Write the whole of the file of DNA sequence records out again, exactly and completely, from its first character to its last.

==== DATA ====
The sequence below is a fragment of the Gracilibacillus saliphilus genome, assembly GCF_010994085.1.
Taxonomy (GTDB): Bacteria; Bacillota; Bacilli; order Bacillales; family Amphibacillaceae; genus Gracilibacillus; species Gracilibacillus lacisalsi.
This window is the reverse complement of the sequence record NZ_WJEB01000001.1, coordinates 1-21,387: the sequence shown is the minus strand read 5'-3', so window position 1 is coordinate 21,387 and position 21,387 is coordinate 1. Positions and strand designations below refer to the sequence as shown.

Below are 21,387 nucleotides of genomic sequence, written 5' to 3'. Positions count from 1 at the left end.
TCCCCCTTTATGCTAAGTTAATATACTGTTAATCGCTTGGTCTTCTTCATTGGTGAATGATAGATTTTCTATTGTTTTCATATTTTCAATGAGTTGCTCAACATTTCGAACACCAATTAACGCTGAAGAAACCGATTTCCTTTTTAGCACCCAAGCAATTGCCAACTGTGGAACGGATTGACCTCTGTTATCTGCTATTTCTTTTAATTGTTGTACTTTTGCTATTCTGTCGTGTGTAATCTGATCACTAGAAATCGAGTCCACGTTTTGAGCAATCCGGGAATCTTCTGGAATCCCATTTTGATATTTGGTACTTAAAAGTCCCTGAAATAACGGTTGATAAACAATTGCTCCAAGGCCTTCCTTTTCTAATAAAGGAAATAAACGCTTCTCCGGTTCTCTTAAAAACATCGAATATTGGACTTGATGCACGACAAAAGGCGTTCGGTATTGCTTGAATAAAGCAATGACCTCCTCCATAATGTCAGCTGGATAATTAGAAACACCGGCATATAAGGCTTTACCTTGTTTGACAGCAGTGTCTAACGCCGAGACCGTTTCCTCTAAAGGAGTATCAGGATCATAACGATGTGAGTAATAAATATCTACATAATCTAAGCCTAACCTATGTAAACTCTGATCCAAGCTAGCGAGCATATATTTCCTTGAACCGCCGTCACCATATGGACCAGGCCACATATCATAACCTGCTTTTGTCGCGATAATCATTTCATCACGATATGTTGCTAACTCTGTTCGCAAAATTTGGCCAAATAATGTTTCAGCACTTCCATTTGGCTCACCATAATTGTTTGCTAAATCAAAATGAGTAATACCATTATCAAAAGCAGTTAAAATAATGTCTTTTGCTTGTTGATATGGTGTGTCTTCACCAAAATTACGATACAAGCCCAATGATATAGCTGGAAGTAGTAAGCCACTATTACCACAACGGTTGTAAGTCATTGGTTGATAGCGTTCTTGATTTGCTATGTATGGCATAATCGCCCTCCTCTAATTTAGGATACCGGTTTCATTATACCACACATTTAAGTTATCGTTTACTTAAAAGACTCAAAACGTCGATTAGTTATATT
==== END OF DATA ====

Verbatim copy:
The sequence below is a fragment of the Gracilibacillus saliphilus genome, assembly GCF_010994085.1.
Taxonomy (GTDB): Bacteria; Bacillota; Bacilli; order Bacillales; family Amphibacillaceae; genus Gracilibacillus; species Gracilibacillus lacisalsi.
This window is the reverse complement of the sequence record NZ_WJEB01000001.1, coordinates 1-21,387: the sequence shown is the minus strand read 5'-3', so window position 1 is coordinate 21,387 and position 21,387 is coordinate 1. Positions and strand designations below refer to the sequence as shown.

Below are 21,387 nucleotides of genomic sequence, written 5' to 3'. Positions count from 1 at the left end.
TCCCCCTTTATGCTAAGTTAATATACTGTTAATCGCTTGGTCTTCTTCATTGGTGAATGATAGATTTTCTATTGTTTTCATATTTTCAATGAGTTGCTCAACATTTCGAACACCAATTAACGCTGAAGAAACCGATTTCCTTTTTAGCACCCAAGCAATTGCCAACTGTGGAACGGATTGACCTCTGTTATCTGCTATTTCTTTTAATTGTTGTACTTTTGCTATTCTGTCGTGTGTAATCTGATCACTAGAAATCGAGTCCACGTTTTGAGCAATCCGGGAATCTTCTGGAATCCCATTTTGATATTTGGTACTTAAAAGTCCCTGAAATAACGGTTGATAAACAATTGCTCCAAGGCCTTCCTTTTCTAATAAAGGAAATAAACGCTTCTCCGGTTCTCTTAAAAACATCGAATATTGGACTTGATGCACGACAAAAGGCGTTCGGTATTGCTTGAATAAAGCAATGACCTCCTCCATAATGTCAGCTGGATAATTAGAAACACCGGCATATAAGGCTTTACCTTGTTTGACAGCAGTGTCTAACGCCGAGACCGTTTCCTCTAAAGGAGTATCAGGATCATAACGATGTGAGTAATAAATATCTACATAATCTAAGCCTAACCTATGTAAACTCTGATCCAAGCTAGCGAGCATATATTTCCTTGAACCGCCGTCACCATATGGACCAGGCCACATATCATAACCTGCTTTTGTCGCGATAATCATTTCATCACGATATGTTGCTAACTCTGTTCGCAAAATTTGGCCAAATAATGTTTCAGCACTTCCATTTGGCTCACCATAATTGTTTGCTAAATCAAAATGAGTAATACCATTATCAAAAGCAGTTAAAATAATGTCTTTTGCTTGTTGATATGGTGTGTCTTCACCAAAATTACGATACAAGCCCAATGATATAGCTGGAAGTAGTAAGCCACTATTACCACAACGGTTGTAAGTCATTGGTTGATAGCGTTCTTGATTTGCTATGTATGGCATAATCGCCCTCCTCTAATTTAGGATACCGGTTTCATTATACCACACATTTAAGTTATCGTTTACTTAAAAGACTCAAAACGTCGATTAGTTATATT